The rest of it was pretty stock-standard swords-and-sorcery fantasy. I'm still not really buying the "I trained for years exclusively to be good at murdering people for money, but really I'm just a soppy boy scout who wants to be nice" thing. The action is action-ey, and I liked the development of whats-his-name, the new god-emperor of Dune (or is that the next book? I can't be bothered to keep them straight at this point...) I'm not really sure what's getting it that second star at this point, actually; its not quite as laughably bad as The Ill-Made Mute, and I don't want to dilute its badness by equating the two?...more
I liked this book. The world is deep and interesting, with well-thought-out history, religions and nations. It feels gritty and real. There are some wI liked this book. The world is deep and interesting, with well-thought-out history, religions and nations. It feels gritty and real. There are some well-developed characters which are more than cardboard cutout fantasy archetypes - our hero (if we could even be said to have one) is not a plucky teenage orphan with mysterious powers. There's even a female character with a little depth - Esmenet - who has (*gasp*) thoughts and motivations of her own.
That said, I'm getting a bit tired of what I call "grimdark" fantasy. Fantasy that seems to confuse "horrible" with "realistic". Women in these books are slaves, whores, or concubines. Full stop. Even Esmenet is a whore, and while she isn't the standard fantasy "all-powerful madam with a heart-of-gold" stereotype, and I actually like the way she is developed, she still is subject to harassment, abuse, and being forced to have sex as her only way to get along in the world. I'm not saying it doesn't happen in the real world, but does this have to be true of every single woman in your world? "But it's like medjeevil and stuff!" I hear the wild fanboy cry. First: bullshit. I know women were generally disenfranchised in the middle ages, and denied traditional power, but they weren't _all_ sex slaves either. But second: this is a _fantasy_ world. You made it up. You could just as easily have made it up in such a way that included women as something other than chattel in at least some role. Nothing in the story so far has hinged upon the fact that the cultures in your world be universally misogynistic arsebites. And third: it's constantly on display. The nations of your world appear to universally allow slavery too - also, I think we can agree, horrible - but we don't really see the horribleness of that aspect of their societies brought to the fore. But their attitude to women is constantly thrust into our faces, so to speak. I get the impression that male authors use misogynistic cultures as a reason to avoid having to write about female characters, and while I have some sympathy for this (I know _I_ would be pretty self-conscious about how I portrayed the inner thoughts and motivations of a female character) it's no excuse. I'm not a professional author, for one, but you could also just leave them out of the book altogether if you're uncomfortable writing from their perspective.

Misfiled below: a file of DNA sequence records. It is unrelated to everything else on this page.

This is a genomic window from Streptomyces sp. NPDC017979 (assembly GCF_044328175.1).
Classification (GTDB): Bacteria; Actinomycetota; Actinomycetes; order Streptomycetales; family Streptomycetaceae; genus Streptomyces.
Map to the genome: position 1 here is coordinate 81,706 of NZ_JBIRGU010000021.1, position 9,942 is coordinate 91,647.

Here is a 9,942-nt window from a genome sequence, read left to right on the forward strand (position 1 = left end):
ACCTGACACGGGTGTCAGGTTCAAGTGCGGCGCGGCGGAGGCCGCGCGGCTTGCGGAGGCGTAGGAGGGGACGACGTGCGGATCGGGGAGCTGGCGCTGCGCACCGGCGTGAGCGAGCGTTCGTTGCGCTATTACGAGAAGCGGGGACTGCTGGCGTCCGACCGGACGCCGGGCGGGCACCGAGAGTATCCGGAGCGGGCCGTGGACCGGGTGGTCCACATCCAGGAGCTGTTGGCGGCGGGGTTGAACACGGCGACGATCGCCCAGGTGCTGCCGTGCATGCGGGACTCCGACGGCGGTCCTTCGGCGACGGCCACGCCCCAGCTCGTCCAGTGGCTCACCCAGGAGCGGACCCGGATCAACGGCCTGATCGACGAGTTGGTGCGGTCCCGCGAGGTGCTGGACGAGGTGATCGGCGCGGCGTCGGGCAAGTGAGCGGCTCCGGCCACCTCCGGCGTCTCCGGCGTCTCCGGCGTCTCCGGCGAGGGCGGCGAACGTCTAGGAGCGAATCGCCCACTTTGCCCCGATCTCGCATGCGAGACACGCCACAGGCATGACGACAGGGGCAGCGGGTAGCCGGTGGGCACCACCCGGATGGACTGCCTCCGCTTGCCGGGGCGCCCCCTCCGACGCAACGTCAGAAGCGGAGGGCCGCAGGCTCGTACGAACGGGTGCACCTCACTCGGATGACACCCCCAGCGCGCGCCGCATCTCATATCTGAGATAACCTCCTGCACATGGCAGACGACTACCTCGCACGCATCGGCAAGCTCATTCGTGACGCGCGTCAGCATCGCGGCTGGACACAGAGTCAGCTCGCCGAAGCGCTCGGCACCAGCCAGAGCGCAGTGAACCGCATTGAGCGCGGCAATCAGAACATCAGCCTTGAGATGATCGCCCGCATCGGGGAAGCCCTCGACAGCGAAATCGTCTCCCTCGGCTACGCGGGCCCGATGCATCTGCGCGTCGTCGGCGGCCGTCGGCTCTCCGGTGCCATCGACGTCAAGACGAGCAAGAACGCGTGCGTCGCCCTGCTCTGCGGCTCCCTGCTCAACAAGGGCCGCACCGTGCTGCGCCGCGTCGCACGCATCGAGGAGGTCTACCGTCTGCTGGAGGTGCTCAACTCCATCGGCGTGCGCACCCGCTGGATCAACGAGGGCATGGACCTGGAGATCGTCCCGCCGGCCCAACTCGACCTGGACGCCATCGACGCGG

And the sad thing about all that is that I think Esmenet really _is_ an interesting character. She falls for one of her clients, sure, but only after he so obviously goes puppy-eyes over her. And even then she is stopped from admitting it by the natural distrust of her profession, and is practical and thoughtful about how she goes about fixing that. So I don't think Bakker is an evil woman-hating bastard or anything, and he _can_ write an interesting female character, its just that the rest of his world is so distasteful that - realistic or no - I'm not sure how much more I want to know about it, or whether I care if it all ends in some horrible holocaust.
(Hmmm. That was really supposed to be a rant about overdone "darkness" in fantasy, not about misogyny specifically. But that's the aspect that really came out in these books, so that's what came out when I opened the floodgates... There ya go.) ...more
I'll say this; at times it's a bit disjointed. I took this to be, however, not a failing of the writing, but an attempt by the aI really enjoyed this.
I'll say this; at times it's a bit disjointed. I took this to be, however, not a failing of the writing, but an attempt by the author to portray the confusion and bewilderment of the main character. It feels a bit like some of the traditional Celtic stories I've read; the characters are spun about by powers beyond their control for quite a bit before they find the one moment that they can act. Maybe that's me being charitable, but it worked for me anyways.
The world has a nice depth to it as well. There is obviously far more to the background than we ever get actually explained to us in this book. At times that can be a bit annoying, when the characters obviously understand the meaning of something that I don't, but overall I think it makes the world feel more real.
Write on Mr. Keck; I'll keep an eye out for the next one....more